Second, we need to expand the Russian regions’ alternatives for supporting scientific and technology projects, assist regional scientific foundations that provide grants for research and development. Let me also note that the State Duma has adopted, in the first reading, a draft law that allows regional budgets to fund the work at federal institutions, such as universities and research organisations. I would like to draw the attention of my colleagues from the Government and from the parliament: regions with low fiscal capacity should also have this support. I understand the questions that arise in this context, but I still believe that this should be done even for the regions that receive subsidies, if they can justify their expenses accordingly. In general, I am asking you to resolve any existing disagreements as soon as possible and adopt the necessary amendments to the law.
Third, we need to create a base of Russian technology solutions that are already in use in the Russian regions and that have already proven their effectiveness; for example, a common digital platform of best practices would serve to ensure interaction between teams of entrepreneurs, scientists, and management teams all across Russia.
Finally, I consider it necessary to encourage those regions in the Federation that are working to increase their scientific and technological potential. The logic here is very understandable and simple. Additional support must be given to those territories that make breakthrough developments and launch major research, innovative and education projects. This means that researchers, entrepreneurs and engineers go there to implement the needed projects for developing these territories. I know that at a special seminar with experts from the Council for Science and Education the governors discussed in detail successful approaches and projects in this area and new steps on developing science and technology in the regions. Today, I would like to hear your proposals that, I hope, are a response to those debates.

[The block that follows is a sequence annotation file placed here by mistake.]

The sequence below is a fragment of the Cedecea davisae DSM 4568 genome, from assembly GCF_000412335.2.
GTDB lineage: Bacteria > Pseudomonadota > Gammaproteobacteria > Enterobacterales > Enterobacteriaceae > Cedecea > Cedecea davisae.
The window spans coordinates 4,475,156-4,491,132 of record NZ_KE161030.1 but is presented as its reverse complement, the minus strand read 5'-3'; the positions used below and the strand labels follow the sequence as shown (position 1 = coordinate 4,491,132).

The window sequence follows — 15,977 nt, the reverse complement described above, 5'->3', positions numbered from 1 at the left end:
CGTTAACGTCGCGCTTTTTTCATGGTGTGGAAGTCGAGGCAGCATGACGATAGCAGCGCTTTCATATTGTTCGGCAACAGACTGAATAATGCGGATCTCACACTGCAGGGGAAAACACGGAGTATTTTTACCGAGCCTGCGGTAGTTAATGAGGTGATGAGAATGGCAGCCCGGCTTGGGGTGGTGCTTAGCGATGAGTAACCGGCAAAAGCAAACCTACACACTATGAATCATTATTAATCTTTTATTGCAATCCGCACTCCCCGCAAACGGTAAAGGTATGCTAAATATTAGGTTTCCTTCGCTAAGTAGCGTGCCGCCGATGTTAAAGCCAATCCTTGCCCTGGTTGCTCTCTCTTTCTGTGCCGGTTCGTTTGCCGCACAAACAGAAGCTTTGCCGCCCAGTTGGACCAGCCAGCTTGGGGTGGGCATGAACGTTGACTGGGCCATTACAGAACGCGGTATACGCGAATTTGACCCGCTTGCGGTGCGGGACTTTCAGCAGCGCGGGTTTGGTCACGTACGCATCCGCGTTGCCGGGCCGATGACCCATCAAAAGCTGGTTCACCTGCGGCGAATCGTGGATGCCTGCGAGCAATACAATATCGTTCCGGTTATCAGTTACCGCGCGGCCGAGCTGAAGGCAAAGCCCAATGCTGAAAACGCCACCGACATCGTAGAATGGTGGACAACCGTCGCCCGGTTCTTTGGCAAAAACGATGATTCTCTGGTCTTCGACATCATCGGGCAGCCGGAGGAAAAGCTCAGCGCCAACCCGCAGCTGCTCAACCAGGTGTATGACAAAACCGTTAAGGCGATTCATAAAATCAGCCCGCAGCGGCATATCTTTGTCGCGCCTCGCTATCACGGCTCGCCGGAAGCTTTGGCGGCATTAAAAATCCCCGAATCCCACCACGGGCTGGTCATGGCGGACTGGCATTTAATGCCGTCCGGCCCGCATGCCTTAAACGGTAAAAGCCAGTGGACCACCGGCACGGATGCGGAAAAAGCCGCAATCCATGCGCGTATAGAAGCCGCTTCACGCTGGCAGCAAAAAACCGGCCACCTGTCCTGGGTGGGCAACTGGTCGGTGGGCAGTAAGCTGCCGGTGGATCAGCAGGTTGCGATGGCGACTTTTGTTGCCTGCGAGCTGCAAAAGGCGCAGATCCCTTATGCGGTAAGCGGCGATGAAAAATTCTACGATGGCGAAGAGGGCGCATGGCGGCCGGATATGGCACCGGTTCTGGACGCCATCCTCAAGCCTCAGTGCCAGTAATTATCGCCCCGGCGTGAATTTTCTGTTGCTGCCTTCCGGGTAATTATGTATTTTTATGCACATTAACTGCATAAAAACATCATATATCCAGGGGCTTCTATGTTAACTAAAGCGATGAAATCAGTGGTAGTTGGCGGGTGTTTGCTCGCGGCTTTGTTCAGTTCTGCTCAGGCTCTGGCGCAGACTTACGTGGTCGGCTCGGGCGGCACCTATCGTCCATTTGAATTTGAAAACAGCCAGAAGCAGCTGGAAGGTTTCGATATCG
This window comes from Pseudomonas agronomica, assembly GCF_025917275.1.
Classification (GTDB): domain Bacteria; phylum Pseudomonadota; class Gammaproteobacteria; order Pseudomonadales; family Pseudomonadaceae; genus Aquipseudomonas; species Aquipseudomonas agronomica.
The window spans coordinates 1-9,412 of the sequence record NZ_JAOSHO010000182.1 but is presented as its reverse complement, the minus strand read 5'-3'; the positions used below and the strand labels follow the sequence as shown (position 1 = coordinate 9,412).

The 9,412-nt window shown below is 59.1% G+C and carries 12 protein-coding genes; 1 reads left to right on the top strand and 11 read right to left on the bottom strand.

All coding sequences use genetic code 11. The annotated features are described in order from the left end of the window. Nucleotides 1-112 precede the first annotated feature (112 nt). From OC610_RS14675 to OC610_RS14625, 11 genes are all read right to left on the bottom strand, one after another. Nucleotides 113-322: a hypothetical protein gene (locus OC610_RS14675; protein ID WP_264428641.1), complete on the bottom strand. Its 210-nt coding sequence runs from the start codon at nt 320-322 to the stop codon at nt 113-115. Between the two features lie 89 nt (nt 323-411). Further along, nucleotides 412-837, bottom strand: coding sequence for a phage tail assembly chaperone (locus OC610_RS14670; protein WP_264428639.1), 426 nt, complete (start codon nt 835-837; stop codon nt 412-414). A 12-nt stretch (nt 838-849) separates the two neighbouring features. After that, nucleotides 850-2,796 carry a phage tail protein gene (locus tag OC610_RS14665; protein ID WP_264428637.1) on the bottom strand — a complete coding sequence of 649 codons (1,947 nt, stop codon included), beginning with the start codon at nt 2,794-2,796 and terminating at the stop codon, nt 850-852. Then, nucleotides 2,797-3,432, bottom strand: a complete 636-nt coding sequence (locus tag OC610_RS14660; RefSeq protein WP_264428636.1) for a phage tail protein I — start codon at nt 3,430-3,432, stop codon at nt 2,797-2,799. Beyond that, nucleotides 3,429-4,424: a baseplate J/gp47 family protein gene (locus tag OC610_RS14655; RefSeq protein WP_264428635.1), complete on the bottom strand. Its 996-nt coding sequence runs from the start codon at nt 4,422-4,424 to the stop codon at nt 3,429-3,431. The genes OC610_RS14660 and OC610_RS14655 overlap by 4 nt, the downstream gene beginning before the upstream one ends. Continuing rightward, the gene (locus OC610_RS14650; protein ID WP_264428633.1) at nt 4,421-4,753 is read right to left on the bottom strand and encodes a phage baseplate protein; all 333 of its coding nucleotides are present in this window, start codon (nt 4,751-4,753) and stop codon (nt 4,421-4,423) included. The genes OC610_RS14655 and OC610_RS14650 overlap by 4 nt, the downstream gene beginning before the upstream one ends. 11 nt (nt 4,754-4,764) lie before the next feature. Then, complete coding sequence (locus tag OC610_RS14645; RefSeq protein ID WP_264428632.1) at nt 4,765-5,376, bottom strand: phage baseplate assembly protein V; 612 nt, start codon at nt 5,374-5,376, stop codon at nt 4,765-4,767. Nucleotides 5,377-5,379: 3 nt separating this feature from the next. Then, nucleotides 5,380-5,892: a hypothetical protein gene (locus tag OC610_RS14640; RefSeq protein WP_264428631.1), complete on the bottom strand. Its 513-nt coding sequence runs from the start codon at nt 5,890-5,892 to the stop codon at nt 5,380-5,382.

One more point: starting next year, the events of the Congress of Young Scientists will take place all over the country, in different regions. Young scientists at Sirius asked me about this, in part, to enable our research teams to meet with their potential customers, that is, you, your colleagues from regional teams and business representatives. I know that you (I am talking to the regional governors again) will personally take part in these meetings. This is very important, and this is my request to you.
Before we move to speeches and discussions, I would like to turn again to the results of the Year of Science and Technology. I will repeat that the main, key result is a fundamentally new level of scientific education. Using advanced technology, tens of millions of people saw lectures by scientists and hours-long marathons of the revived Knowledge society. It is no exaggeration to say that public interest in science, its history and achievements is tremendous.
I think it would be appropriate to make the Year of Science and Technology the beginning of a decade that will further encourage the development of education in Russia. I am confident that all political and public entities will support this decision.